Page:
Dear Robert Sean Leonard:

I know you probably don’t think about it too often, how the hundreds of not thousands if not hundreds of thousands of women probably fantasize about you, being with you, dating you, loving you, etc. I assume that one of the things that probably comes with fame is being able to somehow be immune of ignorant of the lust and fanaticism of those who watch you on television, in the movies, or on the stage.

But I wonder sometimes if you truly understand what that means to be wanted and lusted after by so many women.

Anyway, I won’t say that I’m your biggest fan, because that is a bit too book/movie Misery for my comfort, and I’m not certain I’d even say I am a fan, per se. I enjoy watching you on House. I like that character you play, and yet, I wouldn’t be able to tell you anything about you personally, except that I just found out today that you’re married and have kids. (more…)

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Can’t Count to Five

The following Unsent Letter was sent to me anonymously and was donated to be put on the blog. I do not know who wrote it. She requested I include the information at the end of the letter. I don’t know if the letter is true or not, but I don’t think when you read it that it’s going to matter. I cried through editing it, so be forewarned.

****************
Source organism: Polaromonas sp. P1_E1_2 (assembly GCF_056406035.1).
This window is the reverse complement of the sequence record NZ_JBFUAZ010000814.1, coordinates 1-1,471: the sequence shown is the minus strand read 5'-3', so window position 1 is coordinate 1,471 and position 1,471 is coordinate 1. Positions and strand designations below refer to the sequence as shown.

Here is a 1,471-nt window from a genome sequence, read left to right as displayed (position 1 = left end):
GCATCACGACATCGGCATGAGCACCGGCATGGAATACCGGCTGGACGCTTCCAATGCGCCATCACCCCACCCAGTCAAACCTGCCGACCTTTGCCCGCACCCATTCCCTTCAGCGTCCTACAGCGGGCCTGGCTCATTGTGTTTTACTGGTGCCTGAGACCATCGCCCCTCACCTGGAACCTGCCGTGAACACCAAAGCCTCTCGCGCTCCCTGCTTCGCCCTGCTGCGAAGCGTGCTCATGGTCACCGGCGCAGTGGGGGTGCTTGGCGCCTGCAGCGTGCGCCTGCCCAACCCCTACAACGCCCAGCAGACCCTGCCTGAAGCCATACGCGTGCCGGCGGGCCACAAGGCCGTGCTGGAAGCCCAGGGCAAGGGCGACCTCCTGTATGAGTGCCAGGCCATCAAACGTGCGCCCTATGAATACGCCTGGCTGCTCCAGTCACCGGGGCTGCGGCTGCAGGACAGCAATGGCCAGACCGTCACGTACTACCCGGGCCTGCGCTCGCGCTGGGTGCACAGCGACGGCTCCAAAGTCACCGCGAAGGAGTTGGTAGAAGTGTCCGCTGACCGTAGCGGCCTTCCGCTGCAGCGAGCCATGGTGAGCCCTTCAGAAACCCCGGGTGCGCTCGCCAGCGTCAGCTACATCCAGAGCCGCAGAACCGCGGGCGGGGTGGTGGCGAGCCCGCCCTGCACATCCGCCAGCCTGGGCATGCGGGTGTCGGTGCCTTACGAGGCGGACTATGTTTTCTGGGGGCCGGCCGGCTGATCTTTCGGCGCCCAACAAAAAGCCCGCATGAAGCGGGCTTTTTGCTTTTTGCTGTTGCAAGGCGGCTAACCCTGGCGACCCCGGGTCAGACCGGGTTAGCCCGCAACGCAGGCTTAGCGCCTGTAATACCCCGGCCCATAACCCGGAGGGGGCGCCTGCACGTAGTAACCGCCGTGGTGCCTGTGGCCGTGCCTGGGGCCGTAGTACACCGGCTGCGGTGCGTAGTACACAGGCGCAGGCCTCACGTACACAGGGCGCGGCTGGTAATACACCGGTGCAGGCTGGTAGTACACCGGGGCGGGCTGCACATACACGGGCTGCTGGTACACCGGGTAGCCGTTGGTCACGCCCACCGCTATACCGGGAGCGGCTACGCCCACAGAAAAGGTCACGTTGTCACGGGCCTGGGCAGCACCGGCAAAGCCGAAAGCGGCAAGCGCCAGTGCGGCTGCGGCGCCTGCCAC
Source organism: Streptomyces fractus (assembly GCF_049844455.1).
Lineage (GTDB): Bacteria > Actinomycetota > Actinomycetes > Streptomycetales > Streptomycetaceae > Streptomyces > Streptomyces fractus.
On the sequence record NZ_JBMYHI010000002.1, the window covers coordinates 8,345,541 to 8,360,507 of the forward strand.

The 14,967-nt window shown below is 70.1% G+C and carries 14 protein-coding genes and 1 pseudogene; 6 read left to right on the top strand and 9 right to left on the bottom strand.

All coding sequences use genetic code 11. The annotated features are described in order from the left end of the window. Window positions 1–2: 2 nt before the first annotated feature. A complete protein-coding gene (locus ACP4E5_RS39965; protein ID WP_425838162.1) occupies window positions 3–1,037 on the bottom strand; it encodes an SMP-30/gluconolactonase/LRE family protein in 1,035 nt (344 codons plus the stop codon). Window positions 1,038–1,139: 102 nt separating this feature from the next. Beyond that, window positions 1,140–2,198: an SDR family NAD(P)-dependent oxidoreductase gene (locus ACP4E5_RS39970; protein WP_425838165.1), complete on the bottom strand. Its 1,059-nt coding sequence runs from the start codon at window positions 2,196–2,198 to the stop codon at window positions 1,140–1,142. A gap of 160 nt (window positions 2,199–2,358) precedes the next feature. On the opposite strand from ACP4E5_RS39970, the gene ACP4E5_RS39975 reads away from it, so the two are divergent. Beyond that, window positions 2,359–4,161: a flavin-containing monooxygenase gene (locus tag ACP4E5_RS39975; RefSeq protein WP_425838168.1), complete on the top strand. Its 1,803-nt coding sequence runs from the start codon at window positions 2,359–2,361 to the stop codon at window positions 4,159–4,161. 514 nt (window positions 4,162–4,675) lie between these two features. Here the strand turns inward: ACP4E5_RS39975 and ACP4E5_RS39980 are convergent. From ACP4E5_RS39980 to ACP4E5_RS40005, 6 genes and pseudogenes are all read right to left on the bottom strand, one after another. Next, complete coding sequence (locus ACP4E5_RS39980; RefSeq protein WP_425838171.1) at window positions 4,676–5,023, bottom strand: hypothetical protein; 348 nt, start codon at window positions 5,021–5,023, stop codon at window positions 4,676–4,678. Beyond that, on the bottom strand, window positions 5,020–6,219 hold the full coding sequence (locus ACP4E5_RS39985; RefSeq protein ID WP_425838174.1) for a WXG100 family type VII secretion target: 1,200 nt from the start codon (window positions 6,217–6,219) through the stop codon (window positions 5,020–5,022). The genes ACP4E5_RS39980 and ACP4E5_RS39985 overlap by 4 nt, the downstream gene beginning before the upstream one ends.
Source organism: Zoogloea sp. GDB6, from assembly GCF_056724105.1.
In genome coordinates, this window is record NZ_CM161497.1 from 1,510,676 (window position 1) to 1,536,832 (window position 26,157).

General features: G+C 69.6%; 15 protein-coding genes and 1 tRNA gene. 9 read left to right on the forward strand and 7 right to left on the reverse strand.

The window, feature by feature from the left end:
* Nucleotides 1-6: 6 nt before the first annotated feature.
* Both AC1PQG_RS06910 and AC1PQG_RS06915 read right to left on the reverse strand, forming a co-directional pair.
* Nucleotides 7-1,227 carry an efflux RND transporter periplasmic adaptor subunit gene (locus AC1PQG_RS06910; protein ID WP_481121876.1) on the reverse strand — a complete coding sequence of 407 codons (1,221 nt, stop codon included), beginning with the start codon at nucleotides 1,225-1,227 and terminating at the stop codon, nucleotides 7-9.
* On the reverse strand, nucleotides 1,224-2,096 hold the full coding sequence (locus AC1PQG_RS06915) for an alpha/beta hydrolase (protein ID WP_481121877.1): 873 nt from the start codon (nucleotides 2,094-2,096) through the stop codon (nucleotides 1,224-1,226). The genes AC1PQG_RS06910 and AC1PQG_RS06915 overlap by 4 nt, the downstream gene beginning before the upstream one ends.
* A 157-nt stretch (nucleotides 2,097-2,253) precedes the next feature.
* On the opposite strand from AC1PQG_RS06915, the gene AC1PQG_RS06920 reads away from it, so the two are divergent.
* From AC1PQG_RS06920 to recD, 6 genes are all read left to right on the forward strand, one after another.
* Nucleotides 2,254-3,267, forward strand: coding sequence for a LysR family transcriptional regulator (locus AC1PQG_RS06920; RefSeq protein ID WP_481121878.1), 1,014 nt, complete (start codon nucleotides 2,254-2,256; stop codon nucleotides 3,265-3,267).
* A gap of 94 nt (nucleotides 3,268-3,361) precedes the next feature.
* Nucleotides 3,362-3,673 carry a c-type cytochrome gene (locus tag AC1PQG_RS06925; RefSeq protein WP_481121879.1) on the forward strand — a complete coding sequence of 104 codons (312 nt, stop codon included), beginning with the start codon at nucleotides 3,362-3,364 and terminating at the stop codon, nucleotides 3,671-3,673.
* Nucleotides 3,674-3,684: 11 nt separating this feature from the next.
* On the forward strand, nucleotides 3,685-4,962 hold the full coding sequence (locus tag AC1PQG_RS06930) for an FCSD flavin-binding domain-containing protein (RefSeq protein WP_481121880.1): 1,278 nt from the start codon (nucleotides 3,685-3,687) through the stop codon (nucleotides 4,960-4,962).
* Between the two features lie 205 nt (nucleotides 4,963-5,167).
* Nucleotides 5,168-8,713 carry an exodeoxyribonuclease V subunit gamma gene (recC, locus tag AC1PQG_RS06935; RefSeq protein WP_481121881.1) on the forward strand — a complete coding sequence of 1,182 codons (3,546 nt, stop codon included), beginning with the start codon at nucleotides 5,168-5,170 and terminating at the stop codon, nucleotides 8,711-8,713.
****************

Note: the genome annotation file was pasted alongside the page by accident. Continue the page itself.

My Dearest Baby Boy,

Sometimes when you are sleeping, I watch you lying there, so peaceful. I believe with all my heart that the world would be a better place if we could all know the peace of a sleeping child.

You’re young now, but you’re strong and beautiful and perfect. One day, you’re going to grow up and you’ll think back on these times, and you’ll remember. When you do, I hope you remember how I am now, and not how I’m going to become. This is the mother I want you to see me as. I suppose if there is one consolation to this it’s that I will always be eternally youthful in your memories.

Right now, you don’t understand the big grown up words that are being said around you. You don’t understand what Stage Four means. You don’t realize that, even though you have learned to count to 10 now, that when it comes to Cancer, five doesn’t come after four. Four is as high as Cancer can count, my darling boy.

I know you don’t understand words like blood tests, and hospice and home health. You don’t even seem to notice that mama doesn’t have hair like the other kids’ moms do. You still touch my face when I’m sleeping and tell me, “Pretty, mama.” And so I am, because of you. The only thing you know is that mama sleeps a lot, and she doesn’t wrestle on the floor with you much anymore. In a way, I’m glad that’s all you know. (more…)

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